(November 05, 2017) The dollar gained solidly in Asia on Monday as President Donald Trump arrived in the region and weekend news from Saudi Arabia raised risk views.
USD/JPY changed hands at 114.51, up 0.38% and AUD/USD dipped 0.08% to 0.7645. EUR/USD was last quoted at 1.1614, up 0.08% and GBP/USD was cited at 1.3069, down 0.05%.
The Bank of Japan released monetary policy meeting minutes for the Sept. 20-21 meeting with many board members still see the current easing program working sufficiently well to hit the bank’s 2% inflation target. Separately, remarks by Governor Haruhiko Kuroda later in the day offered continued support for “patient”, aggressive easing. New Zealand reported inflation expectations at 2.0%, down a tick from 2.1%.
In weekend news, Saudi Arabia’s King Salman bin Abdel Aziz, announced the formation of a ‘supreme committee chaired by Crown Prince (Mohammed bin Salman) and Chairman of the Monitoring and Investigation Commission, Chairman of the National Anti-Corruption Authority, Chief of the General Audit Bureau, Attorney General and Head of State Security.
The move includes the reported detainment Prince Alwaleed bin Talal, whose Kingdom Holdings dropped 10% in trading on the Tadawul stock exchange on Sunday.
The White House statement said Sunday that Trump and Salman held a phone call discussing counter terrorism efforts, “the continuing threat of Iranian-backed Houthi militias in Yemen” and Saudi Arabia’s interception of a missile fired from Yemen at its capital, Riyadh but the white house said nothing about whether the arrests were discussed.
Trump said he expects to meet with Russian President Vladimir Putin when the two world leaders cross paths in Southeast Asia. Trump said pressure on North Korea was the priority during his first official visit to the region.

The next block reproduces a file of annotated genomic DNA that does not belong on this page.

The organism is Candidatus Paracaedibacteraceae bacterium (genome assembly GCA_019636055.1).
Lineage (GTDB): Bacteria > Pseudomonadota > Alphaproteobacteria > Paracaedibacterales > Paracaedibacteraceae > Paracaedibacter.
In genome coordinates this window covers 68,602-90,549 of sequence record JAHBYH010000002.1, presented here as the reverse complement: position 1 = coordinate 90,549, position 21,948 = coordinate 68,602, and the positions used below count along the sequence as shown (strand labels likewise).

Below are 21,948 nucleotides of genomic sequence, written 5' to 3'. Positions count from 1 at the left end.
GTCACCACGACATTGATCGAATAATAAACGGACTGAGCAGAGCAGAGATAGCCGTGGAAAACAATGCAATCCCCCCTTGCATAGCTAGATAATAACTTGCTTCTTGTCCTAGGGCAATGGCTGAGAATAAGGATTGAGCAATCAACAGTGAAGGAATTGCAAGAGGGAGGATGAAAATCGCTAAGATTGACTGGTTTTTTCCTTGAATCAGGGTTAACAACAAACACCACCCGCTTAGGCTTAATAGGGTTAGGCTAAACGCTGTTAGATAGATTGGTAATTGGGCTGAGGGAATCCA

In the week ahead, investors will continue to monitor the progress of the U.S. tax reform bill in what will be relatively quiet week for economic data. China is to release data on trade and inflation while monetary policy announcements from the Reserve Bank of Australia and the Reserve Bank of New Zealand are also be on the agenda.
The U.S. dollar index, which measures the greenback’s strength against a trade-weighted basket of six major currencies, edged up 0.04% to 94.87.
Last week, the dollar reversed losses on Friday after the release of U.S. factory orders and service sector data that saw investors look past a weaker than expected jobs report for October.
The dollar turned positive after U.S. factory orders and ISM non-manufacturing PMI data.
The Institute for Supply Management reported that its non-manufacturing purchasing managers’ index rose to its highest level since 2005.
Another report showed that new orders for U.S. made goods rose for the second straight month in September and orders for core capital goods rose more than expected.
The dollar had earlier fallen to its lows of the day after the release of October U.S. nonfarm payrolls, which came in below expectations.
The U.S. economy added 261,000 jobs in October, the Labor Department said, falling short of forecasts for 315,000 new jobs. The unemployment rate ticked down to 4.1%, its lowest level since December 2000.
Some investors believe the data was distorted by the effects of recent hurricanes in the U.S.
Investors were also focused on the proposed tax overhaul outlined by Republican lawmakers on Thursday.
Some traders believe tax reforms could bolster growth, adding pressure on the Federal Reserve to raise interest rates, known as the “Trumpflation” trade.
Meanwhile, sterling nudged higher, with GBP/USD rising 0.13% to 1.3076, one day after posting the largest one-day decline since the June 2016 Brexit vote after the Bank of England raised interest rates for the first time in more than a decade but said it sees only gradual rises ahead.